Delta Air Lines, JetBlue Airways, United Airlines and American Airlines said they capped some airfares at levels below what last-minute tickets would cost. They are also are waiving change fees, baggage and in-cabin pet fees for travelers who could be affected by the storm. Delta said added about 1,000 seats to its service to the Carolinas ahead of Florence.

Airport staff in Charlotte, American’s second-largest hub, is checking emergency equipment and supplies like backup power, storm drains, and items for passengers who may be stranded.

Airlines generally offer waivers and cancel flights ahead of time so travelers are not stranded at the airport and crews are not out of place when operations resume. They will also routinely keep aircraft away from affected airports.

Constant high winds of at least 36 knots, about 41 miles per hour, can prevent Federal Aviation Administration staff from servicing radars and radio towers, so some systems could be shut down pre-emptively, the agency said.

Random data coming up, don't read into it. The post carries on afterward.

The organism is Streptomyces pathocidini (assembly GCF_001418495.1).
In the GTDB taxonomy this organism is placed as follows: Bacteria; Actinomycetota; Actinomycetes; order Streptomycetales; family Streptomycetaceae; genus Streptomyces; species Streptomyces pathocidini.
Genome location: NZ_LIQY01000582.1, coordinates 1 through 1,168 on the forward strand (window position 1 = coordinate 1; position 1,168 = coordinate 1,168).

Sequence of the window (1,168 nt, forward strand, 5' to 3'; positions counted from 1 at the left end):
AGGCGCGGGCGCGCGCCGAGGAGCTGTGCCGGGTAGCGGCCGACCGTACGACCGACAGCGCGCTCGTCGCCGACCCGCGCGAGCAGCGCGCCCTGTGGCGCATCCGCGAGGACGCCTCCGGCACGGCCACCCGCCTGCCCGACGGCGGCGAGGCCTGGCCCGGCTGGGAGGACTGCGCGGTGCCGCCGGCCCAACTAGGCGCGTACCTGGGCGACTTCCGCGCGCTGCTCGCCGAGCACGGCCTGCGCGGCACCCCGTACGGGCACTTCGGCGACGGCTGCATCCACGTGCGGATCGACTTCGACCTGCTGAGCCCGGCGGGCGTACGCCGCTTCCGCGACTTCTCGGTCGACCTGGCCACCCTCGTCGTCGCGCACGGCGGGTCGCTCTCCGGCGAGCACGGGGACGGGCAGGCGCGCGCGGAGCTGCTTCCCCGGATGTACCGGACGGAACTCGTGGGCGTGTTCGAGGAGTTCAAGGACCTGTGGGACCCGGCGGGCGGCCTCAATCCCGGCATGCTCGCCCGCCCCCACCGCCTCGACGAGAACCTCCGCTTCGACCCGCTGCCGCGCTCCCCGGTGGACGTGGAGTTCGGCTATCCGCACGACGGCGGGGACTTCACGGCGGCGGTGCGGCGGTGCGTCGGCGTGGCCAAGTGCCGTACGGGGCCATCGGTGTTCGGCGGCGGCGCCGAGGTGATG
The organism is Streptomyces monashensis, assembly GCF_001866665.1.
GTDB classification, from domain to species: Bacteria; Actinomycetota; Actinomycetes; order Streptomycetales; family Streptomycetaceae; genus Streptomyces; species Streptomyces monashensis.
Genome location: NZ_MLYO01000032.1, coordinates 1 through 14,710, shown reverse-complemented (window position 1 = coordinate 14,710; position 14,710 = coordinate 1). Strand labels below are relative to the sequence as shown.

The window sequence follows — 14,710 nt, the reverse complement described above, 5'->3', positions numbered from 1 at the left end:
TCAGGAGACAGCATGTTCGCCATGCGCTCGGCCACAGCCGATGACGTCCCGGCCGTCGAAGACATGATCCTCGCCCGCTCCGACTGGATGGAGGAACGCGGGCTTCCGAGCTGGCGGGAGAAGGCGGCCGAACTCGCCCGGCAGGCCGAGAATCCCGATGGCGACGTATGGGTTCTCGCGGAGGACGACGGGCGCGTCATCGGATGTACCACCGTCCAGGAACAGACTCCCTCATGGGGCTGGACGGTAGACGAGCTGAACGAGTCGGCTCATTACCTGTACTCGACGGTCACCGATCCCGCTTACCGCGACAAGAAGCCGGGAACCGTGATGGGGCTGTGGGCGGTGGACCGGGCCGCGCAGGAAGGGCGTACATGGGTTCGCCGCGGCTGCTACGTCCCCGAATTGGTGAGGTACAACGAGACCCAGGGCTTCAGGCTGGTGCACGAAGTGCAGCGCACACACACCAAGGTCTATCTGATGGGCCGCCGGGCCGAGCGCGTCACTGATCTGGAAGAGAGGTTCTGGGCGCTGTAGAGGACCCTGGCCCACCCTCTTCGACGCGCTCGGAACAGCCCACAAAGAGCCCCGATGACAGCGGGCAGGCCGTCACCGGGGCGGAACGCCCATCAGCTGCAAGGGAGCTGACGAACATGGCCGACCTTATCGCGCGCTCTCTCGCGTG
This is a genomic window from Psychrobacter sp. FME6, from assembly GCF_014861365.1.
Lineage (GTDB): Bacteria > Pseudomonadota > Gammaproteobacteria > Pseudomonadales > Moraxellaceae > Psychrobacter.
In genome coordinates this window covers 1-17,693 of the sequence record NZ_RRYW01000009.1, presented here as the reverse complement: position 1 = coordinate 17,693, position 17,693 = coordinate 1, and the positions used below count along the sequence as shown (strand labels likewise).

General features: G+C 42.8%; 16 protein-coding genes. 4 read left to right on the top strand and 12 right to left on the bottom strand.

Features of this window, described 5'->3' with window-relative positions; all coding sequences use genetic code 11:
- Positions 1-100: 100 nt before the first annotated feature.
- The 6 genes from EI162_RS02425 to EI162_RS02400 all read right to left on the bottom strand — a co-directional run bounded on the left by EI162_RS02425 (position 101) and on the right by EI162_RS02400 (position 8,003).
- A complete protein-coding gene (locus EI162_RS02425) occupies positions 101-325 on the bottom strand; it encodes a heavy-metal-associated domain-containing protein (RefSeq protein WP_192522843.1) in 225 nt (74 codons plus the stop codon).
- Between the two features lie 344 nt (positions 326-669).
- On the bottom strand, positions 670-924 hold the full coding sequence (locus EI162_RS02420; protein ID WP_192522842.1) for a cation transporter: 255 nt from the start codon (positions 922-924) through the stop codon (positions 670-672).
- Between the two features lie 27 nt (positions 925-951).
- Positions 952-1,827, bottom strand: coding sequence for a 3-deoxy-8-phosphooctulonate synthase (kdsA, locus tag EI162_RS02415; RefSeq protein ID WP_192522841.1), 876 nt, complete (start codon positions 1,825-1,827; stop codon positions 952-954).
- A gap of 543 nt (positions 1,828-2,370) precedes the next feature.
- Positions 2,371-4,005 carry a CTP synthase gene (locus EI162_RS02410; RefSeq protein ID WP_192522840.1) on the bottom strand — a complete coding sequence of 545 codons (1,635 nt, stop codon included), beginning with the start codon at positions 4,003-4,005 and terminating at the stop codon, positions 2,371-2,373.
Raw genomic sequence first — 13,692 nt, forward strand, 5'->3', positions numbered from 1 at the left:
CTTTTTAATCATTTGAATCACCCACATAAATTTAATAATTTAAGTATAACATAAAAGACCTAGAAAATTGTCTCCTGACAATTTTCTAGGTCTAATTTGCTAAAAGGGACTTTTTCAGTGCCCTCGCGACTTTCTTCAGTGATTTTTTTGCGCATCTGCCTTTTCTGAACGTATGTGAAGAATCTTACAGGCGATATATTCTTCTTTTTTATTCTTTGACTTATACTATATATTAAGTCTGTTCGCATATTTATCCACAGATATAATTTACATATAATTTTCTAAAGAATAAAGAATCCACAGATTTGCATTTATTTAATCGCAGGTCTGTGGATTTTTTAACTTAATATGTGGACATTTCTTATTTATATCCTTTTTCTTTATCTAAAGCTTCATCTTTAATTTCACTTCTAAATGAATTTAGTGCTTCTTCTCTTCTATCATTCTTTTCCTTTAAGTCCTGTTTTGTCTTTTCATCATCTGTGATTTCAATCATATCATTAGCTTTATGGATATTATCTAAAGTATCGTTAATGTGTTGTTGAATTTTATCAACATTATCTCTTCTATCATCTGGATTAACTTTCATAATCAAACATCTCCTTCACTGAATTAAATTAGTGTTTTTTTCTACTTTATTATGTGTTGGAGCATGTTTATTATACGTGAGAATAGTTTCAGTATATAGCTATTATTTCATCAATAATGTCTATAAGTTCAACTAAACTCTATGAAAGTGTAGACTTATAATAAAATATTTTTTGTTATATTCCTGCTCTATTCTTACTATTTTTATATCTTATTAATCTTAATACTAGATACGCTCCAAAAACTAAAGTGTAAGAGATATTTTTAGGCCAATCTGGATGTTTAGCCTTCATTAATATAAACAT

Flight disruptions could continue after the storm has passed. The FAA said it could restrict air traffic, including passenger flights, to clear airspace for emergency flights.

Other companies with employees in evacuation zones were also preparing for the storm. Boeing Co., for example, said it flew some of its 787 widebody jets from its factory in Charleston on Tuesday to Seattle to keep them out of the storm’s path and suspended operations there.

WATCH: The latest on Hurricane Florence’s path

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